So we have a pope who has a problem with the law that hurts some of humanity, so to speak, and who tries to see if there is not some other way – not to get rid of the law, I do not think that is his idea – but to see if there is some other path for them. I’m trying to understand what he does, but it is not easy.
Before reacting to this, let me repeat what I have said many times in the past:
I have no reason to believe that Bishop Fellay will ever bargain with the true faith, or make compromises with respect to authentic Catholic doctrine, no matter the pressure. In no way do I think it is reasonable to accuse His Excellency of impure motives; e.g., the claim so often made that “he will do anything to achieve full communion with Rome.” I think that this is no less than calumny. (So, please, if that’s your opinion, don’t post it here.)
That said, the response given by Bishop Fellay above is painful to read.
Is it truly useful to comment publicly upon what Jorge Bergoglio may, or may not, be thinking as he goes about destroying the Church, spreading heresy with abandon, and blaspheming God?
For me, it is enough to follow the lead of Pope St. Pius X, “leaving out of consideration the internal disposition of soul, of which God alone is the judge.” (cf Pascendi)
This prescript cuts both ways; be it with respect to a disposition of good will, or one of ill will.
How can Bishop Fellay even suggest, however obliquely, that one might see in Francis an image of the Good Shepherd – Our Blessed Lord, who upon being ridiculed for “receiving sinners and eating with them” (and let us not forget, calling them to conversion as well) delivered the parable of the lost sheep?
If only we were so blessed as to have Francis “leave the other 99.” As it is, he is Hell bent on poisoning the entire flock!
Speculation of this nature, coming from Bishop Fellay – one of a mere handful of bishops who has the Catholic faith in any semblance of its fullness – is truly dangerous.
In fact, this is precisely the central error of Amoris Laetitia; namely, that one can in some way read the hearts of men when in fact God alone can do that, and worse, imputing pure intentions to those who commit objectively evil deeds.
In the end, I’m afraid that Bishop Fellay’s words (which are heard well beyond the confines of the Society) risk inviting the faithful, many of whom are genuinely confused, to get caught up in emotionalism (e.g., being lulled to sleep by meaningless platitudes like Francis means well, bless his heart…) when our attention must ever remain focused on knowing and living those objective truths apart from which eternal life is not possible.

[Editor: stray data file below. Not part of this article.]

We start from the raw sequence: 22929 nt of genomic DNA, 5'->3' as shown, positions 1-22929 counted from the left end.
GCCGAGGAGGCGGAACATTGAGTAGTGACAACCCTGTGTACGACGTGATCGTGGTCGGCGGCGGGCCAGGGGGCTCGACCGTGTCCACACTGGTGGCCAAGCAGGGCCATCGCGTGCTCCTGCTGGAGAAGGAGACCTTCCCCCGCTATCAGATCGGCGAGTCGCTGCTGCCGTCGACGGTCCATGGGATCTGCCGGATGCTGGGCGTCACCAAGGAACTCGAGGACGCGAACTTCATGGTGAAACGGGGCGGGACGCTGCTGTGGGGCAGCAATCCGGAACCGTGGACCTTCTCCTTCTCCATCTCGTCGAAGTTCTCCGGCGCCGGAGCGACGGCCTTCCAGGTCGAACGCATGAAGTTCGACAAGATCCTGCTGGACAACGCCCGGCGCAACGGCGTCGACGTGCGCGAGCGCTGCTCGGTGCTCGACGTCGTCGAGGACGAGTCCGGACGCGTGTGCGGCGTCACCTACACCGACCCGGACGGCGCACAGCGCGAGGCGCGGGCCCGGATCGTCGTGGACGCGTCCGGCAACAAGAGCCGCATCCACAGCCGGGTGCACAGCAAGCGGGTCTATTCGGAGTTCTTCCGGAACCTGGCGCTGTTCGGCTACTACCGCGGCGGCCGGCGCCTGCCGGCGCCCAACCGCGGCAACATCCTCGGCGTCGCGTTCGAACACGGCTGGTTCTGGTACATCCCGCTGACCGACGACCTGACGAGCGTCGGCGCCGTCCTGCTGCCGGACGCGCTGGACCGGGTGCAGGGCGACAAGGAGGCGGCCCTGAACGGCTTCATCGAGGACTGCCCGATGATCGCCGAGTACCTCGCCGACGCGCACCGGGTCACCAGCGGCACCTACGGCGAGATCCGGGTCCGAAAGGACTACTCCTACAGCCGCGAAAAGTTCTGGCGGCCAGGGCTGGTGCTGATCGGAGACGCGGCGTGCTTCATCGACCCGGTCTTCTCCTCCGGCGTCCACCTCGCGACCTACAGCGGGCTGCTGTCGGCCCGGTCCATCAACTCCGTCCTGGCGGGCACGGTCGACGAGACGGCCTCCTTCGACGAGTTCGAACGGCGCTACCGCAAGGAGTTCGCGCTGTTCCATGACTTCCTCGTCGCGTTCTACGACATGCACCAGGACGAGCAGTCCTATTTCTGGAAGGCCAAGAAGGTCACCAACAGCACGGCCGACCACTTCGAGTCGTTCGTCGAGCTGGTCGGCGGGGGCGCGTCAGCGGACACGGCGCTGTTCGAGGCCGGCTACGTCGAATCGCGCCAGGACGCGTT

His attention is universal, he does not look only at the Faith.
The wording of this statement is also most unfortunate; indeed, dangerous, in that it risks lending credence (inadvertently, to be sure) to the Bergoglian idea that “the Faith” is entirely distinct from so-called “concrete situations.”
Of course, it is true that one need not have the Faith in order to see the suffering of persons who are “homeless, immigrants, and prisoners,” but left unsaid is that Francis does not view such situations through the eyes of Faith (for the simple reason that he does not have the Faith), which is why he looks at the SSPX as just another group of disenfranchised souls.
Lastly, I suspect that, in hindsight, His Excellency would like to take back his comment about Francis having “a problem with the law that hurts some of humanity, so to speak.”
I’m sorry, but “so to speak” doesn’t really help all that much…
Clearly, Bishop Fellay knows and believes that God’s law never hurts anyone; on the contrary, it is the way of everlasting life.
In conclusion, these are truly terrible times in the Church. The voice of Our Lord is scarcely discernible in much of what comes to us from our churchmen today; in fact, one can easily discern the voice of the Evil One even in the pronouncements that come out of Rome!
As such, I would respectfully suggest that moving forward it might be best for Bishop Fellay to avoid these kinds of free-wheeling interviews in favor of issuing prepared statements that are more clear and concise; avoiding anything that might be serve to distract the faithful from the grave offenses being heaped upon Our Lord almost daily by the current resident-in-white at Domus Santa Marta.